Baseball's bargain basement 

Class warfare on the baseball diamond in Moneyball

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The real protagonist of Moneyball, however, is Beane himself, played with great charisma by Brad Pitt. (With this movie and The Tree of Life competing against each other, Pitt could wind up cheating himself out of an Oscar this year.) Beane came to the Oakland A's with a ton of baggage, though the movie only telegraphs this in a few abbreviated flashbacks. As a high school baseball star in San Diego, he was the sort of all-around athlete that scouts salivated over: he could run, throw, field, and hit (for his sophomore and junior years, his batting average was .500). During his senior year, in 1980, a scout for the New York Mets persuaded him to pass up a full scholarship to Stanford University, to his mother's disappointment, and he was named one of the team's first-round draft picks (along with Darryl Strawberry). But Beane never panned out as a professional baseball player; among other things, he psyched himself out in the batter's box. After six lackluster seasons in the majors—playing briefly for the Mets, the Minnesota Twins, the Detroit Tigers, and finally the A's—he asked Oakland for a job in the front office as a scout.

"This is all about your shit, isn't it?" demands Grady Fuson, one of the Oakland scouts, after Beane announces his new strategy for the 2002 draft. Beane promptly fires the guy, but the charge sticks. Whatever Beane's logical reasons for upending the conventional wisdom of his scouting staff, the personal one is clear: 22 years earlier, another professional wise man saw something in young Billy Beane that wasn't really there, and because of it the boy lost out on a first-class college education. Who knows what he might have made of himself with a degree from Stanford? In the movie, when Beane first meets Paul DePodesta—or rather, the fictional character based on him, named Peter Brand and played by Jonah Hill—Beane asks him whether he'd have chosen the younger Billy in the first round back in 1980. After hemming and hawing, Brand admits, "I'd have drafted you in the ninth round. No signing bonus." Beane likes this answer so much that he hires Brand as his assistant general manager.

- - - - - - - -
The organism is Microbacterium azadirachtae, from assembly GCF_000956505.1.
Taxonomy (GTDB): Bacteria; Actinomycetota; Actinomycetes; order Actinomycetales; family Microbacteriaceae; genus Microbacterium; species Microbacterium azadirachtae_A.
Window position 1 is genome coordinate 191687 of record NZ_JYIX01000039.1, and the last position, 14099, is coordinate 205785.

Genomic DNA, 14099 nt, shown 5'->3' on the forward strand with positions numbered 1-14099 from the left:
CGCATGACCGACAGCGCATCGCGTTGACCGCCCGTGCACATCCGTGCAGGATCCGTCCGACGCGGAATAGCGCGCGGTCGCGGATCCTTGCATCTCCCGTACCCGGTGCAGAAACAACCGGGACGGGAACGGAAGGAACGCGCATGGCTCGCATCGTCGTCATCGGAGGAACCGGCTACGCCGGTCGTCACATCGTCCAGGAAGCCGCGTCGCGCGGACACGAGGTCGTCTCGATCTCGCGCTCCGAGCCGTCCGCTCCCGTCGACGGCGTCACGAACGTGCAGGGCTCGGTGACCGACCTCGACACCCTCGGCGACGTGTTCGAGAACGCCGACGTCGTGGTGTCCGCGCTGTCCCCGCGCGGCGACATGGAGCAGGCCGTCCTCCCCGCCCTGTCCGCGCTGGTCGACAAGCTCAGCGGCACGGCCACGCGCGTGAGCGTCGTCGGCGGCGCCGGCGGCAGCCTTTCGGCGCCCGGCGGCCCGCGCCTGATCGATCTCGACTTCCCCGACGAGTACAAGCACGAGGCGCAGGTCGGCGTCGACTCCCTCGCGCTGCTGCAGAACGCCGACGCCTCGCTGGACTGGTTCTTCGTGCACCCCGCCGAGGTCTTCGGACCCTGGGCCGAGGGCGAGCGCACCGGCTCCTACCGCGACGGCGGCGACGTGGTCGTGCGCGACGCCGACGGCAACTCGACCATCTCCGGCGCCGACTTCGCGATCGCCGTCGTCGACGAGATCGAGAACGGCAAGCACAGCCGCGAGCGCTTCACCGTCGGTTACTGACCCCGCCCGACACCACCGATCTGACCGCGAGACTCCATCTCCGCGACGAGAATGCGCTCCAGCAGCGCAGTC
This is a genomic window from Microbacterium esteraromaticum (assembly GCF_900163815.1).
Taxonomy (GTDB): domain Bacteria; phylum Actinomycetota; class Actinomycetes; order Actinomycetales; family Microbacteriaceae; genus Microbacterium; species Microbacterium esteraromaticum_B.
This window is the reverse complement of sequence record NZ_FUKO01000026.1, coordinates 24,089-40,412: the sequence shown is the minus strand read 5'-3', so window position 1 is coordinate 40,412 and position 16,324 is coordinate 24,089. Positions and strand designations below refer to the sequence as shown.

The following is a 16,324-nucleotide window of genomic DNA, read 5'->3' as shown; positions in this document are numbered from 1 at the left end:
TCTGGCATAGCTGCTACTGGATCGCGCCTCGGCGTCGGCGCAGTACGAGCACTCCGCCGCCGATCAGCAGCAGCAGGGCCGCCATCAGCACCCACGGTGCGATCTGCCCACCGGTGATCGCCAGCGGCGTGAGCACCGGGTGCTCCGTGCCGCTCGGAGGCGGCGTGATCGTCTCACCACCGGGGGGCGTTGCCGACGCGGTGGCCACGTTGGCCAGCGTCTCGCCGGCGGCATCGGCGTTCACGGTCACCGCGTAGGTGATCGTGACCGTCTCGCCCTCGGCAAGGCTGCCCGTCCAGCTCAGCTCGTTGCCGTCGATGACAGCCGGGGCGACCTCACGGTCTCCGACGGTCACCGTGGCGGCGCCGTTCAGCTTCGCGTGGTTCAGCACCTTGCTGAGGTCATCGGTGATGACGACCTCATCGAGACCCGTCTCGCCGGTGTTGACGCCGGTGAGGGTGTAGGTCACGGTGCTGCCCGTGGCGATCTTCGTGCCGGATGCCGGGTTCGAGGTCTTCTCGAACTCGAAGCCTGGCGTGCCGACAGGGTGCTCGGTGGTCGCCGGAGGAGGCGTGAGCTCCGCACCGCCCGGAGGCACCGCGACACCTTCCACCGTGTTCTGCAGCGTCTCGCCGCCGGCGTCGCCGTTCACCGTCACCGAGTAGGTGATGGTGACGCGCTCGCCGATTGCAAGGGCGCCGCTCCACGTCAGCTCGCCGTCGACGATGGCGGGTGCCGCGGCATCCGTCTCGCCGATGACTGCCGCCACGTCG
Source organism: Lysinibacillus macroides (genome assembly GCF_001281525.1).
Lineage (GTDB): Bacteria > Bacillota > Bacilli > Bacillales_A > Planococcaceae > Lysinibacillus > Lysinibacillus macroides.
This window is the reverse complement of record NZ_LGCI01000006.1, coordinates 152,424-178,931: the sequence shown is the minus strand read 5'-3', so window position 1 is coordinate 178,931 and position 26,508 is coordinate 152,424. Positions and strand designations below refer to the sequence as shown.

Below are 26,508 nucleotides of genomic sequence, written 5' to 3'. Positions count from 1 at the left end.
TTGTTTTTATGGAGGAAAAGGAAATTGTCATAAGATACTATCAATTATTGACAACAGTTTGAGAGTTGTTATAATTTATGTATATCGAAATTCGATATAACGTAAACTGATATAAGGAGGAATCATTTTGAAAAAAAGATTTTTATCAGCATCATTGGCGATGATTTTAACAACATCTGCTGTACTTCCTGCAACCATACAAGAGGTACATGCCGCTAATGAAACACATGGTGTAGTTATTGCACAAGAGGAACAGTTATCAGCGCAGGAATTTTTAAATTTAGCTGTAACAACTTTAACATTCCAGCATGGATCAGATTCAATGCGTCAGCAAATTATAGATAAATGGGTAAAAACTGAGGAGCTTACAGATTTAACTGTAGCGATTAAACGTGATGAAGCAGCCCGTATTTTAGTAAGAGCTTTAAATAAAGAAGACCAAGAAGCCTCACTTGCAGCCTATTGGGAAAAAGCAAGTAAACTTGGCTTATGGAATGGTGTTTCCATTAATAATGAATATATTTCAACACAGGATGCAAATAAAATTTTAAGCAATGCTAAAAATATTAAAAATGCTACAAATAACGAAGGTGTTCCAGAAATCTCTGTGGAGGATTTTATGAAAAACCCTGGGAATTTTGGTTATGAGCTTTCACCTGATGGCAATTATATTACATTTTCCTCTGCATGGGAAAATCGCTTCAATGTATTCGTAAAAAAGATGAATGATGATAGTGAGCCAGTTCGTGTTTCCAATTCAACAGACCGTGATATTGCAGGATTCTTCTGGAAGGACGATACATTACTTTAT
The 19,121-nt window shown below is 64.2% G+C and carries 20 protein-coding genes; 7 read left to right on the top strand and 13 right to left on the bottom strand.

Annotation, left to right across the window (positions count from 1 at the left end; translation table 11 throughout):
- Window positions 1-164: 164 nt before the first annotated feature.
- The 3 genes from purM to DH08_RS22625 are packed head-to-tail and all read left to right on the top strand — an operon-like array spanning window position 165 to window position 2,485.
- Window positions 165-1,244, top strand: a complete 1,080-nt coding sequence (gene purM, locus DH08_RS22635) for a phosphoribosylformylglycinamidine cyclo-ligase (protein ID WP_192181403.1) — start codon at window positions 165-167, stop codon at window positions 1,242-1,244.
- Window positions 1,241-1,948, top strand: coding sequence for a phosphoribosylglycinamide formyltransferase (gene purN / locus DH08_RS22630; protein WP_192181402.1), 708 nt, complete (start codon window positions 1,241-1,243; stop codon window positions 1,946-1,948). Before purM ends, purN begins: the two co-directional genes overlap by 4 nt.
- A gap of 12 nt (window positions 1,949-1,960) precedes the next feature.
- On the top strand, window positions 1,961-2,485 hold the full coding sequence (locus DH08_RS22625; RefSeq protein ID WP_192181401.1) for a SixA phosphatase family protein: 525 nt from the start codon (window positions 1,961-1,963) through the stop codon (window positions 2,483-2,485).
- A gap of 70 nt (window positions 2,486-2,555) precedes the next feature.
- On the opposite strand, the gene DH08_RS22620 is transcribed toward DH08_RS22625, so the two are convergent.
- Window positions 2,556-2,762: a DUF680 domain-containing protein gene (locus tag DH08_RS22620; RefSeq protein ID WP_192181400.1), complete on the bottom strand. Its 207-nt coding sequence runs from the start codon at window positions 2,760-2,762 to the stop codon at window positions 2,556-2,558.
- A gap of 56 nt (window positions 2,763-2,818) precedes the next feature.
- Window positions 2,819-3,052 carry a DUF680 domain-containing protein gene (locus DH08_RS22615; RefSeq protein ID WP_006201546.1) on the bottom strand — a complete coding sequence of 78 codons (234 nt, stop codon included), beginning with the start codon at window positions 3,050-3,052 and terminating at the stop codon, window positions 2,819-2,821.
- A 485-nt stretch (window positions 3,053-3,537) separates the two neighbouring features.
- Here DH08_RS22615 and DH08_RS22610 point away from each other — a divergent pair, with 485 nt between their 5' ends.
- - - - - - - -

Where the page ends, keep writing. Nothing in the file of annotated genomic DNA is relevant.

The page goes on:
As Michael Lewis reports in an afterword to the paperback edition, Beane was startled and not entirely pleased when Moneyball first appeared and he discovered that he'd become the book's central character. Baseball's old guard, angered by the case Lewis had made against them, singled out Beane for criticism, labeling him an egomaniac and in some cases misrepresenting Moneyball as his own memoir. If anything, the movie version only tilts the story more in Beane's direction, adding a subplot that involves his ex-wife (Robin Wright) and his warm relationship with his 12-year-old daughter (Kerris Dorsey). There's an irresistibly sweet scene in which Beane takes the girl to a music store to shop for a guitar and she shyly serenades him with the Lenka song "The Show" as he stares at her in wonder. This intimate moment doesn't have anything to do with baseball, but it's a subtle reminder of how much possibility resides in a young person's talent.

What makes the scene particularly poignant is how it echoes an earlier one, in which young Billy Beane (Reed Thompson) and his parents sit at their kitchen table with Mets scout Roger Jongewaard. When Billy's mother brings up the issue of his scholarship, the older man gently explains to her that Billy won't be able to accept it if he becomes a professional player. "We're all told at some time that we're too old to play the children's game," Jongewaard tells Billy, nudging him toward a decision. "Some of us are told at 18, some of us are told at 40. But we're all told." In this context his words sound like an invitation to manhood, but when they come back again in a voice-over near the end of the movie, they have an entirely different meaning. By then Beane has watched his own dazzling promise come to nothing, and his success at reinventing the Oakland A's has been predicated on the grim notion that no player is likely to become much more than he already is. But as Jeremy Brown proves with his unlikely homer, seeing oneself clearly can be a victory all its own.

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